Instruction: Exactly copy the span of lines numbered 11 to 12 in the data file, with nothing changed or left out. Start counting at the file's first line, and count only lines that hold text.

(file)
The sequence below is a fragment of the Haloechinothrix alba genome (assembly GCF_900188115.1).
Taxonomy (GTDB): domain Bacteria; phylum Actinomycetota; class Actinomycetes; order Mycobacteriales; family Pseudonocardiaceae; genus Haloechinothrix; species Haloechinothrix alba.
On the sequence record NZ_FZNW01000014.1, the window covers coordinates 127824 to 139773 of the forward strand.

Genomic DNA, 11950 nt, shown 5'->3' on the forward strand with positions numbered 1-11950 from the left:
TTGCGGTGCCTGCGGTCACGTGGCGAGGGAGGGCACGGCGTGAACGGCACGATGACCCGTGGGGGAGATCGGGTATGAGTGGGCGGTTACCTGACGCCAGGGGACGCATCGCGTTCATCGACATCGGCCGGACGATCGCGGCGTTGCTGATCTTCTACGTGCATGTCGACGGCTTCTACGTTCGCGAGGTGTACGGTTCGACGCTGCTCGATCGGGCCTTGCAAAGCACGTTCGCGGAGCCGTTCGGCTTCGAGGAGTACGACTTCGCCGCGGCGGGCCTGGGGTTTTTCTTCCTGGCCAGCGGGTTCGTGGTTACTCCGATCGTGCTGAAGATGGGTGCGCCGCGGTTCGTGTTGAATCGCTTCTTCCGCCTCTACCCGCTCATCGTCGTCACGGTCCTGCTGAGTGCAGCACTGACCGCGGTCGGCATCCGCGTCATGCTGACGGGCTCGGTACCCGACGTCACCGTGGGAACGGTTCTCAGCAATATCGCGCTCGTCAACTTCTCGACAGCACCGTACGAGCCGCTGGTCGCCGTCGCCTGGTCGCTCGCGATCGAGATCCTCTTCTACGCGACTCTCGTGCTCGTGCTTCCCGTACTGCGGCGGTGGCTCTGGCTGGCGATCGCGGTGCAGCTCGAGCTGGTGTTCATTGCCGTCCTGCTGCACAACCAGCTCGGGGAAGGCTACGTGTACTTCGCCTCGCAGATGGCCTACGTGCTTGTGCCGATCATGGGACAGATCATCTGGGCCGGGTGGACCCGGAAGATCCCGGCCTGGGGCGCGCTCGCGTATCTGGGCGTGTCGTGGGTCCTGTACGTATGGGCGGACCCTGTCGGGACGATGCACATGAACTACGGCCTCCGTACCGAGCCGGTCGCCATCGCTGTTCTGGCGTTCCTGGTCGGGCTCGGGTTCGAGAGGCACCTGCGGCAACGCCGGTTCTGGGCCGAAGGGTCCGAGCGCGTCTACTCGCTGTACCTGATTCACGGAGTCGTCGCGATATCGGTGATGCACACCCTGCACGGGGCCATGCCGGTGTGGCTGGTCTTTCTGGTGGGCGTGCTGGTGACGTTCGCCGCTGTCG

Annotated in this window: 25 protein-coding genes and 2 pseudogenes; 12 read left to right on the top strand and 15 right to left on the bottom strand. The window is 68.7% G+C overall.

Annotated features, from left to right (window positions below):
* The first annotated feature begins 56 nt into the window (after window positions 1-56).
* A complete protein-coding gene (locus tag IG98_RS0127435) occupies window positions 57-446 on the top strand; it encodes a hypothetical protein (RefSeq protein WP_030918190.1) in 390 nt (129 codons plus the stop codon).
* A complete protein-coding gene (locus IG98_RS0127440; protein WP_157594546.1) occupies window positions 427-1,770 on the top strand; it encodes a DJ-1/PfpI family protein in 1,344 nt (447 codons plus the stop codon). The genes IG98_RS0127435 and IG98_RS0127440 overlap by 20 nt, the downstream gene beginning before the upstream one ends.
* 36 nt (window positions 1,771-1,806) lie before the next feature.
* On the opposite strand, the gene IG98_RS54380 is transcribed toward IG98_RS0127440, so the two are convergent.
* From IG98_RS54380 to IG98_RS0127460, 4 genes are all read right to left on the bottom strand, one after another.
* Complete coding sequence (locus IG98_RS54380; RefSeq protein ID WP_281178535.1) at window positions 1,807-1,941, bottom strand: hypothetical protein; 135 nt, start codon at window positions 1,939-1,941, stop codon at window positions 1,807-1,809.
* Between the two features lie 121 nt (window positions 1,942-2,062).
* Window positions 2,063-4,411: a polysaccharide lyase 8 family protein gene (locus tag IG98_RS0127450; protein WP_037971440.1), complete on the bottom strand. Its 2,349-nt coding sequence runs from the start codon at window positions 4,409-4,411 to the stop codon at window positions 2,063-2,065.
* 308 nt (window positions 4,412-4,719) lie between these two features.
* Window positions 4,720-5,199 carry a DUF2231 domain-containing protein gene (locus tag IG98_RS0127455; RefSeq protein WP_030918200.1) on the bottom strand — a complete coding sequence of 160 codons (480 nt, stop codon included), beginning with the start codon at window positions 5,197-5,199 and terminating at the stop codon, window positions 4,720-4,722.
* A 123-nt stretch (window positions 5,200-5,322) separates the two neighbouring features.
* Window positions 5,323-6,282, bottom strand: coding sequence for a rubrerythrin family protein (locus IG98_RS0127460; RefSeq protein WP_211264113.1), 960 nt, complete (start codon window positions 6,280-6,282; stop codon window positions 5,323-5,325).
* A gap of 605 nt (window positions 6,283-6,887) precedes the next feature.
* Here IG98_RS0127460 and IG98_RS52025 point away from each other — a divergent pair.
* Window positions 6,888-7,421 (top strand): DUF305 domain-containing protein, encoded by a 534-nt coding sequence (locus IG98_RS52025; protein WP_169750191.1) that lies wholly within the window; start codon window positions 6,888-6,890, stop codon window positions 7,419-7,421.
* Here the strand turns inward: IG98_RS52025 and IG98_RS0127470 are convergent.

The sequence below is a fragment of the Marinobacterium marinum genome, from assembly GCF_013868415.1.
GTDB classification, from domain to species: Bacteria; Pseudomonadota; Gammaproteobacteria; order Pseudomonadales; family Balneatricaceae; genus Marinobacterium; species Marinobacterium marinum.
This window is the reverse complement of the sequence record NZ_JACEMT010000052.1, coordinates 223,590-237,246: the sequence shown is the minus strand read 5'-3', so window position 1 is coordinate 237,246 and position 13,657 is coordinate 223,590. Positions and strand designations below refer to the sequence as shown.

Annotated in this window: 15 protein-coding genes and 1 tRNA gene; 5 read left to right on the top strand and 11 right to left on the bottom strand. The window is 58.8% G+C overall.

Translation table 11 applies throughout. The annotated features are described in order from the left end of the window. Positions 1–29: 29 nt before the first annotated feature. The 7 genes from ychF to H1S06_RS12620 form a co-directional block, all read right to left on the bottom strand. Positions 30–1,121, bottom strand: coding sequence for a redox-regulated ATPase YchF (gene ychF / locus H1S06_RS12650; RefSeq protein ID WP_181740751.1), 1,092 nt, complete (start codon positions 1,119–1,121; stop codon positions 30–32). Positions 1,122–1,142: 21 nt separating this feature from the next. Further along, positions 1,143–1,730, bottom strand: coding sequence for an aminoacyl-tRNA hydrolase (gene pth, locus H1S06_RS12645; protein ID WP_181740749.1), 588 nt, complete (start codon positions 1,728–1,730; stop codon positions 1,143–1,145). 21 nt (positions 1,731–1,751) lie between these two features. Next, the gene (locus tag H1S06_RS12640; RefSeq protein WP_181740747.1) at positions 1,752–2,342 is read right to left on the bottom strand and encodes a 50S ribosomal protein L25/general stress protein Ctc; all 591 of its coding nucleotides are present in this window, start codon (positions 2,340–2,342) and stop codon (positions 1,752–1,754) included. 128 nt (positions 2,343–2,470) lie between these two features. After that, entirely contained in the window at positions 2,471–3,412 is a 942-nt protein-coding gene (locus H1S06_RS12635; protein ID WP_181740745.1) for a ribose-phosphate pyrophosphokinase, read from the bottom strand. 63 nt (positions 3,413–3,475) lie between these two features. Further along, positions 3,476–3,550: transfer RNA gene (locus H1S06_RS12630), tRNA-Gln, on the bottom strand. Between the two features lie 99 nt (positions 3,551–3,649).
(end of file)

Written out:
* 36 nt (window positions 1,771-1,806) lie before the next feature.
* On the opposite strand, the gene IG98_RS54380 is transcribed toward IG98_RS0127440, so the two are convergent.